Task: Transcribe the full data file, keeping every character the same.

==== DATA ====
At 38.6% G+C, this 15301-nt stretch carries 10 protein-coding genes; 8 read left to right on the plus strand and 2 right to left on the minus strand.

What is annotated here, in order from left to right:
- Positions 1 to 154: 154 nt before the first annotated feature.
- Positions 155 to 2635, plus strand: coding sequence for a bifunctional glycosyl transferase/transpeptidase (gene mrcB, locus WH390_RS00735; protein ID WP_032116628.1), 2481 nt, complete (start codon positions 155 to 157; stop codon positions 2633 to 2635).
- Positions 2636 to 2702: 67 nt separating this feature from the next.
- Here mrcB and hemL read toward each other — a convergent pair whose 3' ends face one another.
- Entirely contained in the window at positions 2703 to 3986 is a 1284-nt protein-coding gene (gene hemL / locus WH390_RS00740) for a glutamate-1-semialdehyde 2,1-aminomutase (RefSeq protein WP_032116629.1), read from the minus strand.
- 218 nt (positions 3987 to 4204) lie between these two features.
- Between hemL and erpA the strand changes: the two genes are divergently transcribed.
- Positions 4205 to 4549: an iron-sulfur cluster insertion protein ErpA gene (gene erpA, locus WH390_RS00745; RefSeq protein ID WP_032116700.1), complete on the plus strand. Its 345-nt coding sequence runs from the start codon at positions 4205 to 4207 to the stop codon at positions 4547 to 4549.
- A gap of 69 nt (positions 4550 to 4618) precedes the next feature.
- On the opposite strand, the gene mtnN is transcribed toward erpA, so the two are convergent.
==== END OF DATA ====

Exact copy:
At 38.6% G+C, this 15301-nt stretch carries 10 protein-coding genes; 8 read left to right on the plus strand and 2 right to left on the minus strand.

What is annotated here, in order from left to right:
- Positions 1 to 154: 154 nt before the first annotated feature.
- Positions 155 to 2635, plus strand: coding sequence for a bifunctional glycosyl transferase/transpeptidase (gene mrcB, locus WH390_RS00735; protein ID WP_032116628.1), 2481 nt, complete (start codon positions 155 to 157; stop codon positions 2633 to 2635).
- Positions 2636 to 2702: 67 nt separating this feature from the next.
- Here mrcB and hemL read toward each other — a convergent pair whose 3' ends face one another.
- Entirely contained in the window at positions 2703 to 3986 is a 1284-nt protein-coding gene (gene hemL / locus WH390_RS00740) for a glutamate-1-semialdehyde 2,1-aminomutase (RefSeq protein WP_032116629.1), read from the minus strand.
- 218 nt (positions 3987 to 4204) lie between these two features.
- Between hemL and erpA the strand changes: the two genes are divergently transcribed.
- Positions 4205 to 4549: an iron-sulfur cluster insertion protein ErpA gene (gene erpA, locus WH390_RS00745; RefSeq protein ID WP_032116700.1), complete on the plus strand. Its 345-nt coding sequence runs from the start codon at positions 4205 to 4207 to the stop codon at positions 4547 to 4549.
- A gap of 69 nt (positions 4550 to 4618) precedes the next feature.
- On the opposite strand, the gene mtnN is transcribed toward erpA, so the two are convergent.